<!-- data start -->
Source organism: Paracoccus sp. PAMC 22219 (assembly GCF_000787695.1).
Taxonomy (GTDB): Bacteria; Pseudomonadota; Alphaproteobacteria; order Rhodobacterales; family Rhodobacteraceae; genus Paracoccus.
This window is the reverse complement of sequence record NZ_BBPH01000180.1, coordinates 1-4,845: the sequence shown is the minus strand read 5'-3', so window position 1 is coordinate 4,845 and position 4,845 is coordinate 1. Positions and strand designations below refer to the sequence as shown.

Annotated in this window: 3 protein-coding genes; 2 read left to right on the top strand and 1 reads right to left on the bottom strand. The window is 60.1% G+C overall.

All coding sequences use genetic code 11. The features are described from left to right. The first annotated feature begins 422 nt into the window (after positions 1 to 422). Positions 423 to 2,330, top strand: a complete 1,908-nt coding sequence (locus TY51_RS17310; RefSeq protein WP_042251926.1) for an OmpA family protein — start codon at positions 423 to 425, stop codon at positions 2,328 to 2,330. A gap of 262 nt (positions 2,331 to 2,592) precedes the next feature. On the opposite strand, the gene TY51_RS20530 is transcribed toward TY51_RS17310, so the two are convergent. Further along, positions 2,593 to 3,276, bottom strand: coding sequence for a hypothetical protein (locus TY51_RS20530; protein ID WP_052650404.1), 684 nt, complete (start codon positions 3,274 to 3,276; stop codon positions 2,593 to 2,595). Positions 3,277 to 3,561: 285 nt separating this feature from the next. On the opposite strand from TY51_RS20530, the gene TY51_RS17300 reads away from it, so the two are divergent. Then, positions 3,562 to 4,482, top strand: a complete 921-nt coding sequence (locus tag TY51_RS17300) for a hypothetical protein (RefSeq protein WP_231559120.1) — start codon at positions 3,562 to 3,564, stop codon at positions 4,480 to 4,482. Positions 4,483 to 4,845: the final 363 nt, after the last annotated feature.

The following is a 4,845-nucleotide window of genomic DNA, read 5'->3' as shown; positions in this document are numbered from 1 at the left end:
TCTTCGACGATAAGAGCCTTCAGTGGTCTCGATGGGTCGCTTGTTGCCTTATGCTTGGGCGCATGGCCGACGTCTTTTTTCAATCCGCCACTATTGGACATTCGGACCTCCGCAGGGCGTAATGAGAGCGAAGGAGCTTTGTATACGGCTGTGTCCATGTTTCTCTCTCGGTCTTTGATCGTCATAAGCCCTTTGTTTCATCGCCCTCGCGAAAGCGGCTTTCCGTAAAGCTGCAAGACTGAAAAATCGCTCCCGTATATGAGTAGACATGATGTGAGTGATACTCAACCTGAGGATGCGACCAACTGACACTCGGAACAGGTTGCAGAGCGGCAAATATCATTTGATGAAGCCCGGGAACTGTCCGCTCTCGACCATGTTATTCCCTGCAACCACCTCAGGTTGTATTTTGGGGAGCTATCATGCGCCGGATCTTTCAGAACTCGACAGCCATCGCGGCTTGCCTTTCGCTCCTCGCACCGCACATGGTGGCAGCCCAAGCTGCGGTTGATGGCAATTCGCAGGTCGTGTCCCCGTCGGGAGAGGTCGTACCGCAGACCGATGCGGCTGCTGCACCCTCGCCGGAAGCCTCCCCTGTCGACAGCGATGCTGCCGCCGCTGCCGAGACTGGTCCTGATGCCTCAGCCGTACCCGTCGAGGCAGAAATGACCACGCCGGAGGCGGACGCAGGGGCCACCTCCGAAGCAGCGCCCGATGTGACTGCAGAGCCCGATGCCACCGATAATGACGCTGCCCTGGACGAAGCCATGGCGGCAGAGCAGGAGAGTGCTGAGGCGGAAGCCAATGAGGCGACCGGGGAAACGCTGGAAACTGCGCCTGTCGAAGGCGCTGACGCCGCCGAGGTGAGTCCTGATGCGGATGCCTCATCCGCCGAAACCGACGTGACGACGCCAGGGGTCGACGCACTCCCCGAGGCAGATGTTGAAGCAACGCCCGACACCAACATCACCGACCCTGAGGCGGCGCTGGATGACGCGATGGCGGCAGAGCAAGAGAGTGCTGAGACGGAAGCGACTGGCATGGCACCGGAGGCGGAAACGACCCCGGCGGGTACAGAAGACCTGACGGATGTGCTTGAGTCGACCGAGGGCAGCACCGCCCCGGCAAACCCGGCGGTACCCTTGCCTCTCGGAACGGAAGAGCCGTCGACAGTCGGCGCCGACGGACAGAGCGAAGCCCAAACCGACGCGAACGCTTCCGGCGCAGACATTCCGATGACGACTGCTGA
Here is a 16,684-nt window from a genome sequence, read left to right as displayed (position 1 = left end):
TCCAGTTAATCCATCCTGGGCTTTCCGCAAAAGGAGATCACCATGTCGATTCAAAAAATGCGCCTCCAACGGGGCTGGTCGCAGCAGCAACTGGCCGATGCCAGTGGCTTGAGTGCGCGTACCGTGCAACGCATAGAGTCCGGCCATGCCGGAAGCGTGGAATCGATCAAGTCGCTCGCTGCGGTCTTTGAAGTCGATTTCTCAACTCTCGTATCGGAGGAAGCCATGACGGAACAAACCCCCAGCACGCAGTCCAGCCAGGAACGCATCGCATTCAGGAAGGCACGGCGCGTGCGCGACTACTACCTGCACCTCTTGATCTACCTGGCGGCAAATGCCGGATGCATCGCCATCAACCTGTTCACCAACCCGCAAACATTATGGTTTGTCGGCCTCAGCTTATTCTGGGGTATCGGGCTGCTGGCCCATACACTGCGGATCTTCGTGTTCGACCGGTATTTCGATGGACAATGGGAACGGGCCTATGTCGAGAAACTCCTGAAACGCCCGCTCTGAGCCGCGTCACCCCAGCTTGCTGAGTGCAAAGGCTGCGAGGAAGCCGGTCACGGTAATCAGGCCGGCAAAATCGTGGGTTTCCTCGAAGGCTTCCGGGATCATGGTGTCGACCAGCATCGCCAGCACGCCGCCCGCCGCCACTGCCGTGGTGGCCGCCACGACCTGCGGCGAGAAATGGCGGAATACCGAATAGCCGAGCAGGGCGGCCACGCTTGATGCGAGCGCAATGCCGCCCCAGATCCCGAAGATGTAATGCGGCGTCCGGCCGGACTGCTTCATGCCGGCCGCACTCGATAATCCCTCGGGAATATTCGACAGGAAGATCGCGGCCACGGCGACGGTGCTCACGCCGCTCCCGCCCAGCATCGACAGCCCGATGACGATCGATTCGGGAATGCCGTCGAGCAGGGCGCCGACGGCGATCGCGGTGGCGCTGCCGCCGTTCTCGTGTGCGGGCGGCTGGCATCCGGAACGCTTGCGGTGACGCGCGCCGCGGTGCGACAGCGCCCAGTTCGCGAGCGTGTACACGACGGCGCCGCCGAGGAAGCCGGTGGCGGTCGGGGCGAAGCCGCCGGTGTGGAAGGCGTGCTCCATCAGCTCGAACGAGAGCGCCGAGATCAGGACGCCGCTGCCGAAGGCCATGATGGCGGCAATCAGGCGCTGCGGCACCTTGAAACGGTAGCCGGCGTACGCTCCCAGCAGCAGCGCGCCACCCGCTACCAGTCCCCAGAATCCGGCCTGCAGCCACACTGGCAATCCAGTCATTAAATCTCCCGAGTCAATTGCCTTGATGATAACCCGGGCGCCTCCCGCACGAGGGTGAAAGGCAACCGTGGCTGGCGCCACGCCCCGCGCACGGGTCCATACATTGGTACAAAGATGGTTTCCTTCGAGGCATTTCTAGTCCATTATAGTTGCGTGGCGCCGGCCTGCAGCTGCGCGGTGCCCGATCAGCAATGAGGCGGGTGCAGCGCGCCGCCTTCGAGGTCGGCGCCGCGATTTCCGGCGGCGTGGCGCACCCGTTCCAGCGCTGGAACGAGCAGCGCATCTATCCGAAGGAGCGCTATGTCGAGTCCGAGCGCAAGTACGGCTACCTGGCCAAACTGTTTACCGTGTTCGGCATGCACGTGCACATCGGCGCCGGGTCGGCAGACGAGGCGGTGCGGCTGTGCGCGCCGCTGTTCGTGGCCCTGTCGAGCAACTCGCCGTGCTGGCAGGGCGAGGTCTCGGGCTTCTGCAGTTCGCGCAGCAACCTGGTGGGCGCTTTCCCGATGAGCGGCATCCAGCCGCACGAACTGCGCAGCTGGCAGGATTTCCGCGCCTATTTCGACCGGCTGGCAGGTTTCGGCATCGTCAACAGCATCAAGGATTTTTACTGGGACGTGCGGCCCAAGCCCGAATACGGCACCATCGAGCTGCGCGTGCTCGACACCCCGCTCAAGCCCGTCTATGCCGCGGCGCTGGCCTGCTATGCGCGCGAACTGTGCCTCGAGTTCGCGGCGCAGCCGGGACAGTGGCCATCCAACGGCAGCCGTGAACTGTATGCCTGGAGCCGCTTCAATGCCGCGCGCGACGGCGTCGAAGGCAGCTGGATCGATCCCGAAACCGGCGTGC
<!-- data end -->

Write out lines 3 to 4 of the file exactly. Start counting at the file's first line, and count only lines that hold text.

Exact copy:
This window is the reverse complement of sequence record NZ_BBPH01000180.1, coordinates 1-4,845: the sequence shown is the minus strand read 5'-3', so window position 1 is coordinate 4,845 and position 4,845 is coordinate 1. Positions and strand designations below refer to the sequence as shown.

Annotated in this window: 3 protein-coding genes; 2 read left to right on the top strand and 1 reads right to left on the bottom strand. The window is 60.1% G+C overall.